Northern Inyo Healthcare District (NIHD) today announced that Northern Inyo Hospital (NIH) has earned The Joint Commission’s Gold Seal of Approval for Hospital Accreditation by demonstrating continuous compliance with its performance standards.
The Gold Seal of Approval, a registered trademark, is a symbol of quality that reflects an organization’s commitment to providing safe and effective patient care.
“This is a true accolade for our district and the communities it serves,” said NIHD’s Interim Chief Executive Officer Kevin S. Flanigan, MD MBA. “Northern Inyo Hospital is now the only critical access hospital between Carson City and Lancaster to receive this specific accreditation, and that speaks volumes for our staff who continue to work together to develop and implement approaches that have the potential to improve care for the patients in our communities."
NIH underwent a rigorous, unannounced on-site survey Thursday and Friday, Jan. 14 and 15. During the review, a team of Joint Commission expert surveyors evaluated compliance with hospital standards related to several areas, including emergency management, environment of care, infection prevention and control, medical staff credentialing and privileging, data management, quality assurance and performance improvement, leadership, and medication management. Surveyors also conducted on-site observations and interviews.
The Joint Commission has accredited hospitals for more than 60 years. More than 4,000 general, children’s, long-term acute, psychiatric, rehabilitation and specialty hospitals currently maintain accreditation from The Joint Commission, awarded for a three-year period. In addition, approximately 360 critical access hospitals maintain accreditation through a separate program.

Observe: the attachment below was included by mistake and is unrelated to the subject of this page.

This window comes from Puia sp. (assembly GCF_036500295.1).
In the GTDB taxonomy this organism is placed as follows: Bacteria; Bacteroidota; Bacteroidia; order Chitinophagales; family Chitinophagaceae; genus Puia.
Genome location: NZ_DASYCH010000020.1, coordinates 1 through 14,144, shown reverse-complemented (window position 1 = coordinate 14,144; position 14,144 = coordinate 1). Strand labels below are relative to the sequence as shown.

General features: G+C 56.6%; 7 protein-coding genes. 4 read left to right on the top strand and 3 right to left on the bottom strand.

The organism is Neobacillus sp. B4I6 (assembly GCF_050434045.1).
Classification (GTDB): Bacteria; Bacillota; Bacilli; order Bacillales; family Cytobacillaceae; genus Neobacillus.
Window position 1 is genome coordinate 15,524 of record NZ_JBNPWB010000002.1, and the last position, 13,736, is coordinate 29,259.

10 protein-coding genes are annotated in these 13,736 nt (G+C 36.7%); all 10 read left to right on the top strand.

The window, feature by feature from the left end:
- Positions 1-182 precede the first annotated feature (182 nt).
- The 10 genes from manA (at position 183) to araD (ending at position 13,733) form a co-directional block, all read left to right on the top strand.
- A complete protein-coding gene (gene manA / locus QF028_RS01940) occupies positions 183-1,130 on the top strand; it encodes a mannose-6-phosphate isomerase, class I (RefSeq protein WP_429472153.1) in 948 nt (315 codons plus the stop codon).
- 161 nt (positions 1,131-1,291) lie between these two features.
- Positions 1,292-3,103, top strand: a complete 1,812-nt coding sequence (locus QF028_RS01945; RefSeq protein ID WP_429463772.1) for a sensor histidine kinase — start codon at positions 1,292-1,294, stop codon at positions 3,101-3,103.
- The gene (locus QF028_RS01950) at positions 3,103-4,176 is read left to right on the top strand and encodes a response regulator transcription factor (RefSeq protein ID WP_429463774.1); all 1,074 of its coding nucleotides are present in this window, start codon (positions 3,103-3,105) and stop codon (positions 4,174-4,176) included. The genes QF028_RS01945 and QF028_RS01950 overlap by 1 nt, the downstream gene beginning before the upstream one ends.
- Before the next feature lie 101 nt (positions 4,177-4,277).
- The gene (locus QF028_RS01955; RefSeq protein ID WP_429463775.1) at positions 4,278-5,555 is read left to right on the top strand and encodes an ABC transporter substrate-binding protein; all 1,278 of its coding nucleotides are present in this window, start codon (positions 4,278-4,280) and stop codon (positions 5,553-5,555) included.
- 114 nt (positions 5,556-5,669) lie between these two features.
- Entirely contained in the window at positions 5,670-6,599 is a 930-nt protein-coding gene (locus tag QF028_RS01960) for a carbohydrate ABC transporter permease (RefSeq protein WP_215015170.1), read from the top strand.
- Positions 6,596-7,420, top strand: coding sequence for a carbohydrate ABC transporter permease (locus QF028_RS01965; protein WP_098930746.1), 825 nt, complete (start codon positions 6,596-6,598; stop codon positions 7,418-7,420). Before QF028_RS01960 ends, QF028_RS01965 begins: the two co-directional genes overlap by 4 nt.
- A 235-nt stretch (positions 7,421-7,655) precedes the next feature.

“Joint Commission accreditation provides hospitals with the processes needed to improve in a variety of areas from the enhancement of staff education to the improvement of daily business operations,” said Mark G. Pelletier, RN, M.S., chief operating officer, Division of Accreditation and Certification Operations, The Joint Commission. “In addition, our accreditation helps hospitals enhance their risk management and risk reduction strategies. We commend Northern Inyo Hospital for its efforts to become a quality improvement organization.”
The Joint Commission’s hospital standards are developed in consultation with health care experts and providers, measurement experts, and patients. The standards are informed by scientific literature and expert consensus to help hospitals measure, assess and improve performance.
About The Joint Commission: Founded in 1951, The Joint Commission seeks to continuously improve health care for the public, in collaboration with other stakeholders, by evaluating health care organizations and inspiring them to excel in providing safe and effective care of the highest quality and value. The Joint Commission accredits and certifies nearly 21,000 health care organizations and programs in the United States. An independent, nonprofit organization, The Joint Commission is the nation’s oldest and largest standards-setting and accrediting body in health care. Learn more about The Joint Commission at www.jointcommission.org.
About Northern Inyo Healthcare District: Founded in 1946, Northern Inyo Healthcare District features a 25-bed critical access hospital, a 24-hour emergency department, a primary care rural health clinic, a diagnostic imaging center, and clinics specializing in women’s health, orthopedics and neurology, pediatrics and allergies and general surgery. Continually striving to improve the health outcomes of those who rely on its services, Northern Inyo Healthcare District aims to improve our communities one life at a time. One team, one goal, your health.